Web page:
Firefighters are trained extensively to decide when and how to risk their lives by rushing into burning buildings, but much is still left to chance when they attempt to rescue people trapped inside.

A new Segway-like robot scout designed by robotics engineers at the University of California, San Diego, helps fill the knowledge gap for firefighters assessing emergencies, with sophisticated image processing software that creates mash-ups of thermal data from an infrared camera with 3D scenes assembled from a pair of stereo color cameras.

While other firefighting robot prototypes lend helping hands are highly mobile and actually extinguishing fires, this design is equipped to provide and augment all the sensory data that allow first responders to minimize risk to themselves and to people trapped inside burning buildings.

The mobile firefighter robots are outfitted with sensors that collect information like temperature, gas content, and structural integrity as they motor through the interior structure, all mapped to a three-dimensional augmented-reality map that they simultaneously send back to first responders.

That allows human firefighters to make informed decisions about hotspots to avoid, and figure out where people inside are more likely to be trapped.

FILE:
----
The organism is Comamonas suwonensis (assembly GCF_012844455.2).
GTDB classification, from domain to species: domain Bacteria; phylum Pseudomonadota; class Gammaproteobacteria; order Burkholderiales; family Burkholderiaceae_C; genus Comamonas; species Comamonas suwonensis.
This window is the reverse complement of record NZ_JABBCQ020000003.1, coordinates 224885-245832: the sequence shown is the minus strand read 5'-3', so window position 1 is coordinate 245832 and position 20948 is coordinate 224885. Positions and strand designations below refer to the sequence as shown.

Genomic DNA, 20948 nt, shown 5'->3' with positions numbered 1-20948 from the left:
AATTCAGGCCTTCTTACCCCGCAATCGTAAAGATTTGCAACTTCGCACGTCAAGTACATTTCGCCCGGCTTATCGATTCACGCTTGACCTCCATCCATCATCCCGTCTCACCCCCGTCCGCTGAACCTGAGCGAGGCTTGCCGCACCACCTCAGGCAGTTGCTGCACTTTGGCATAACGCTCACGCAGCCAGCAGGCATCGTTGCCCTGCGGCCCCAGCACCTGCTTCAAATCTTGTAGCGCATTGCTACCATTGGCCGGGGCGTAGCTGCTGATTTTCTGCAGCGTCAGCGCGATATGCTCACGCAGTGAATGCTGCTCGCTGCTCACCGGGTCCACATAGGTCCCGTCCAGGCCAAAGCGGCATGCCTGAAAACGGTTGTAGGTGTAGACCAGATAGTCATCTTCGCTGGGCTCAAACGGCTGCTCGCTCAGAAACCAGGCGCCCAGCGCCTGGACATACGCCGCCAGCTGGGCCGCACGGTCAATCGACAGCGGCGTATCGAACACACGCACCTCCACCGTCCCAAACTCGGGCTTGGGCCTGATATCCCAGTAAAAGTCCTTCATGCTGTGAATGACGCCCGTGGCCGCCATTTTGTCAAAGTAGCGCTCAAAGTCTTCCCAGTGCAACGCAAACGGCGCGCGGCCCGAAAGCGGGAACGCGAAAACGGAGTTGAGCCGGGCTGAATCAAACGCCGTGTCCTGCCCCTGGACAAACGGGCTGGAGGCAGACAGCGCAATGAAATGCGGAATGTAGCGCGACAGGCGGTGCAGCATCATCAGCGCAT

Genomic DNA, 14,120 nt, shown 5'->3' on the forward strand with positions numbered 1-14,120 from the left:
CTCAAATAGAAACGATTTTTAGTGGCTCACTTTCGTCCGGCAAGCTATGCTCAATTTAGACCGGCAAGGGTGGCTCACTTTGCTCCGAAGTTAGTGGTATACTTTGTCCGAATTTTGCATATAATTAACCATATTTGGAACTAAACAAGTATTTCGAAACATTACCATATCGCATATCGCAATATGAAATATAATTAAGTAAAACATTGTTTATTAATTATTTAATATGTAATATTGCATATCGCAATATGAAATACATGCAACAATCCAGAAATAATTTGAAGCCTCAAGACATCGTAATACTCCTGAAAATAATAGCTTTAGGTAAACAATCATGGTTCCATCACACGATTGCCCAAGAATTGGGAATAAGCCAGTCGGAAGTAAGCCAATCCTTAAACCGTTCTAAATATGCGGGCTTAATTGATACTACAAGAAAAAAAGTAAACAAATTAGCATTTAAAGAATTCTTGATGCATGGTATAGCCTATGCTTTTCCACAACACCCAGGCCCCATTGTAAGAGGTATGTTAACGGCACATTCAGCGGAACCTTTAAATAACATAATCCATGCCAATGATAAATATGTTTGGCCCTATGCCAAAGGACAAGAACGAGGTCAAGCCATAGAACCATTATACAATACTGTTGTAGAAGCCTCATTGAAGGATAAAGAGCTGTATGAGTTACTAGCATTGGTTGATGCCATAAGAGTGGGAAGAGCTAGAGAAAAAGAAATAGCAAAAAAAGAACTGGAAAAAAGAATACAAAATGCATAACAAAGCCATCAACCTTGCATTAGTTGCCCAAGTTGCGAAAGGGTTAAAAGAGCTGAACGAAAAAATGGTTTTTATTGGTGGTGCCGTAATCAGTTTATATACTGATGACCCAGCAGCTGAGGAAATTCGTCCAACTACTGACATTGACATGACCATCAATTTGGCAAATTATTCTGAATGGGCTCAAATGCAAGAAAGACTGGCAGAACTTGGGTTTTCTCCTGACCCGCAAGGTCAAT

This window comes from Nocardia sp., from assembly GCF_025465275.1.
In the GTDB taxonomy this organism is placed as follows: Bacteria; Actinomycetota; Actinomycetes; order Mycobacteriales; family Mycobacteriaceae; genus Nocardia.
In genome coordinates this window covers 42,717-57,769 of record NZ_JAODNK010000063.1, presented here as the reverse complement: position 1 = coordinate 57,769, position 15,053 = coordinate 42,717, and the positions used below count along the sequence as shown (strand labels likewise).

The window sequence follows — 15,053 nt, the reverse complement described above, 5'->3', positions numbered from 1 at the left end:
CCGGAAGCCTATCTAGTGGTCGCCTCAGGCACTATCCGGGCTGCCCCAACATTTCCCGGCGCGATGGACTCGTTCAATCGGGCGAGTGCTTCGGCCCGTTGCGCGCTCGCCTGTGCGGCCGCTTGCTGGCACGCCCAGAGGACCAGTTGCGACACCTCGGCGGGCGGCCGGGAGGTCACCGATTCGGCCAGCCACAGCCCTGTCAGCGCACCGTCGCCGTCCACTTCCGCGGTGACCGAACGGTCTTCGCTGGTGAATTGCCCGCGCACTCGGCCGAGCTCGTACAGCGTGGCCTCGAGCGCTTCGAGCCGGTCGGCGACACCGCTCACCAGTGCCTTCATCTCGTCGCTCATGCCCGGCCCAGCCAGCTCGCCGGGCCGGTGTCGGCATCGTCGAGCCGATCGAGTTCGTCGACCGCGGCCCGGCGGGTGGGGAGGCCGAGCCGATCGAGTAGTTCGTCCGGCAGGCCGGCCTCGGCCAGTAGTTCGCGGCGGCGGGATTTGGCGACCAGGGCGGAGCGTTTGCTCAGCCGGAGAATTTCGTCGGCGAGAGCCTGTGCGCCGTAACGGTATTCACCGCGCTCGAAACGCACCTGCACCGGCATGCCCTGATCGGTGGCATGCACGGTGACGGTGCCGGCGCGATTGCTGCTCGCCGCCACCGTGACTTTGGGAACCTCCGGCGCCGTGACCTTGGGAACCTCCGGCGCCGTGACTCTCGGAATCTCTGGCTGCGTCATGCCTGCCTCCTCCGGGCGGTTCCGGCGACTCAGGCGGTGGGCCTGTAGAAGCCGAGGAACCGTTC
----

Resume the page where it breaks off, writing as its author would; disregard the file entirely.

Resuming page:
"Firefighters arriving at the scene of a fire have 1000 things to do," said UC San Diego mechanical engineer Thomas Bewley in a news release.

"To be useful, the robotic scouts need to work like well-trained hunting dogs, dispatching quickly and working together to achieve complex goals while making all necessary low-level decisions themselves along the way to get the job done."

If multiple robots are used, the software allows them to rapidly work in tandem to create a reliable augmented map of the interior.

"These robot scouts will be small, inexpensive, agile, and autonomous," said Bewley. A mobile center leg even allows them to stand up automatically if they are knocked down, and climb over obstacles like stairs.

Other tweaks include an "electronic nose" that can detect volatile organic compounds, such as those released in smoke from burning materials, and software that automatically corrects for visual distortions created by smoke and other obstructions.

Ultimately, the researchers hope their robot scouts will be available to firefighters responding to both residential and commercial fires, as well as search and rescue teams and environmental monitors.

The prototype will be presented at the International Conference on Robotics and Automation in Hong Kong in early June 2014.